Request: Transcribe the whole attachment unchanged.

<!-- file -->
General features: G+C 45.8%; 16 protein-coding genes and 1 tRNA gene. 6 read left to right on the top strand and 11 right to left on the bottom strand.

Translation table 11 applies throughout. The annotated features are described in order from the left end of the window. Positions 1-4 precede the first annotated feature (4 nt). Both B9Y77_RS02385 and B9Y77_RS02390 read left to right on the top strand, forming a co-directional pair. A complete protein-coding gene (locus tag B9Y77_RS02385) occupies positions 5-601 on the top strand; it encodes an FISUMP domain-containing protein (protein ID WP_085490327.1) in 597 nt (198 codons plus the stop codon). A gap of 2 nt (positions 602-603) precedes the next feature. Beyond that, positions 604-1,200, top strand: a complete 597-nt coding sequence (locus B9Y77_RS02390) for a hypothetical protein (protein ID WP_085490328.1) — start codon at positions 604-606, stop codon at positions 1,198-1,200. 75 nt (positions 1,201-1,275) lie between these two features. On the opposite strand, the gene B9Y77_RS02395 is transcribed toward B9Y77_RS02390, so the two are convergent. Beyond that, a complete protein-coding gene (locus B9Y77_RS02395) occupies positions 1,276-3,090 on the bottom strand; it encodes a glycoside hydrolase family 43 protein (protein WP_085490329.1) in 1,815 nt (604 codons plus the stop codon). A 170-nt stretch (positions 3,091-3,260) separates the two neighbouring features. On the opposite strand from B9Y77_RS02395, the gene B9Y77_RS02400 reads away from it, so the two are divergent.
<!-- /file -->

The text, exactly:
General features: G+C 45.8%; 16 protein-coding genes and 1 tRNA gene. 6 read left to right on the top strand and 11 right to left on the bottom strand.

Translation table 11 applies throughout. The annotated features are described in order from the left end of the window. Positions 1-4 precede the first annotated feature (4 nt). Both B9Y77_RS02385 and B9Y77_RS02390 read left to right on the top strand, forming a co-directional pair. A complete protein-coding gene (locus tag B9Y77_RS02385) occupies positions 5-601 on the top strand; it encodes an FISUMP domain-containing protein (protein ID WP_085490327.1) in 597 nt (198 codons plus the stop codon). A gap of 2 nt (positions 602-603) precedes the next feature. Beyond that, positions 604-1,200, top strand: a complete 597-nt coding sequence (locus B9Y77_RS02390) for a hypothetical protein (protein ID WP_085490328.1) — start codon at positions 604-606, stop codon at positions 1,198-1,200. 75 nt (positions 1,201-1,275) lie between these two features. On the opposite strand, the gene B9Y77_RS02395 is transcribed toward B9Y77_RS02390, so the two are convergent. Beyond that, a complete protein-coding gene (locus B9Y77_RS02395) occupies positions 1,276-3,090 on the bottom strand; it encodes a glycoside hydrolase family 43 protein (protein WP_085490329.1) in 1,815 nt (604 codons plus the stop codon). A 170-nt stretch (positions 3,091-3,260) separates the two neighbouring features. On the opposite strand from B9Y77_RS02395, the gene B9Y77_RS02400 reads away from it, so the two are divergent.